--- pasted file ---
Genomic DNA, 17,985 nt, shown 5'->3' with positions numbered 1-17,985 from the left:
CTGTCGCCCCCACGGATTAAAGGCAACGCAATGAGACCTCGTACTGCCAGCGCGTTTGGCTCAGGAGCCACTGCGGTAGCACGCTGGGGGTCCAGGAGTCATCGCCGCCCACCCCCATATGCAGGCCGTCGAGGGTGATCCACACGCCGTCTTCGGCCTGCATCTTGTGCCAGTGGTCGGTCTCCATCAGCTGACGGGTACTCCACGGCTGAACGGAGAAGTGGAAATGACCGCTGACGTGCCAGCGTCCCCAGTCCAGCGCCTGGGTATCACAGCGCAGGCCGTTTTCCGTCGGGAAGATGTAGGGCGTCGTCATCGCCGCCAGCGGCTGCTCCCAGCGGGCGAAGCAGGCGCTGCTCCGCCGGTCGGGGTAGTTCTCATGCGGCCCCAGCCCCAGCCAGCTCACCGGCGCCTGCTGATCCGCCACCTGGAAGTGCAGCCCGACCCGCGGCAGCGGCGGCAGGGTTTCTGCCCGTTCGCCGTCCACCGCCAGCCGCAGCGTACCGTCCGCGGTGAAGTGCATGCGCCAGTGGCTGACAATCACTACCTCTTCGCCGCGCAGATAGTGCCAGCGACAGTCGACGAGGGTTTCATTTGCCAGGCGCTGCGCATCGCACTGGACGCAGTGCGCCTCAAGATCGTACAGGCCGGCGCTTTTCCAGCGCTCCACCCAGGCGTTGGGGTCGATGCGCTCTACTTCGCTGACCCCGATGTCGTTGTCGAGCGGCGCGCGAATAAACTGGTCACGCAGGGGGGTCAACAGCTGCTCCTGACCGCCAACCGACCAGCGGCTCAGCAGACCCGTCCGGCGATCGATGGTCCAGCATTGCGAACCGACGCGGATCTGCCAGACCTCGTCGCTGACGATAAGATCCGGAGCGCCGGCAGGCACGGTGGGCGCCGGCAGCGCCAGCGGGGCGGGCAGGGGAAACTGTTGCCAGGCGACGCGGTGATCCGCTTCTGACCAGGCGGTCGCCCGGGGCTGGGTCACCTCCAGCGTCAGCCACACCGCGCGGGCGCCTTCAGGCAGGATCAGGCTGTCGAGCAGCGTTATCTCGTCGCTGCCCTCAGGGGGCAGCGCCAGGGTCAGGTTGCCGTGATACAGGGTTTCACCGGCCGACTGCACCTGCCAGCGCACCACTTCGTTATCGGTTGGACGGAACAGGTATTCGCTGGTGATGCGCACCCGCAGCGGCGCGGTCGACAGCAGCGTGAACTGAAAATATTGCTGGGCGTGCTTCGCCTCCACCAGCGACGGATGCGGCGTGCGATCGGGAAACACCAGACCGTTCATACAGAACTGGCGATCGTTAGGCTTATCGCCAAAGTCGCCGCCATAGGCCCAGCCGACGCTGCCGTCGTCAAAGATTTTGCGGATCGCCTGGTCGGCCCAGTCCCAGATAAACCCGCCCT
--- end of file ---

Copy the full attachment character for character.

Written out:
Genomic DNA, 17,985 nt, shown 5'->3' with positions numbered 1-17,985 from the left:
CTGTCGCCCCCACGGATTAAAGGCAACGCAATGAGACCTCGTACTGCCAGCGCGTTTGGCTCAGGAGCCACTGCGGTAGCACGCTGGGGGTCCAGGAGTCATCGCCGCCCACCCCCATATGCAGGCCGTCGAGGGTGATCCACACGCCGTCTTCGGCCTGCATCTTGTGCCAGTGGTCGGTCTCCATCAGCTGACGGGTACTCCACGGCTGAACGGAGAAGTGGAAATGACCGCTGACGTGCCAGCGTCCCCAGTCCAGCGCCTGGGTATCACAGCGCAGGCCGTTTTCCGTCGGGAAGATGTAGGGCGTCGTCATCGCCGCCAGCGGCTGCTCCCAGCGGGCGAAGCAGGCGCTGCTCCGCCGGTCGGGGTAGTTCTCATGCGGCCCCAGCCCCAGCCAGCTCACCGGCGCCTGCTGATCCGCCACCTGGAAGTGCAGCCCGACCCGCGGCAGCGGCGGCAGGGTTTCTGCCCGTTCGCCGTCCACCGCCAGCCGCAGCGTACCGTCCGCGGTGAAGTGCATGCGCCAGTGGCTGACAATCACTACCTCTTCGCCGCGCAGATAGTGCCAGCGACAGTCGACGAGGGTTTCATTTGCCAGGCGCTGCGCATCGCACTGGACGCAGTGCGCCTCAAGATCGTACAGGCCGGCGCTTTTCCAGCGCTCCACCCAGGCGTTGGGGTCGATGCGCTCTACTTCGCTGACCCCGATGTCGTTGTCGAGCGGCGCGCGAATAAACTGGTCACGCAGGGGGGTCAACAGCTGCTCCTGACCGCCAACCGACCAGCGGCTCAGCAGACCCGTCCGGCGATCGATGGTCCAGCATTGCGAACCGACGCGGATCTGCCAGACCTCGTCGCTGACGATAAGATCCGGAGCGCCGGCAGGCACGGTGGGCGCCGGCAGCGCCAGCGGGGCGGGCAGGGGAAACTGTTGCCAGGCGACGCGGTGATCCGCTTCTGACCAGGCGGTCGCCCGGGGCTGGGTCACCTCCAGCGTCAGCCACACCGCGCGGGCGCCTTCAGGCAGGATCAGGCTGTCGAGCAGCGTTATCTCGTCGCTGCCCTCAGGGGGCAGCGCCAGGGTCAGGTTGCCGTGATACAGGGTTTCACCGGCCGACTGCACCTGCCAGCGCACCACTTCGTTATCGGTTGGACGGAACAGGTATTCGCTGGTGATGCGCACCCGCAGCGGCGCGGTCGACAGCAGCGTGAACTGAAAATATTGCTGGGCGTGCTTCGCCTCCACCAGCGACGGATGCGGCGTGCGATCGGGAAACACCAGACCGTTCATACAGAACTGGCGATCGTTAGGCTTATCGCCAAAGTCGCCGCCATAGGCCCAGCCGACGCTGCCGTCGTCAAAGATTTTGCGGATCGCCTGGTCGGCCCAGTCCCAGATAAACCCGCCCT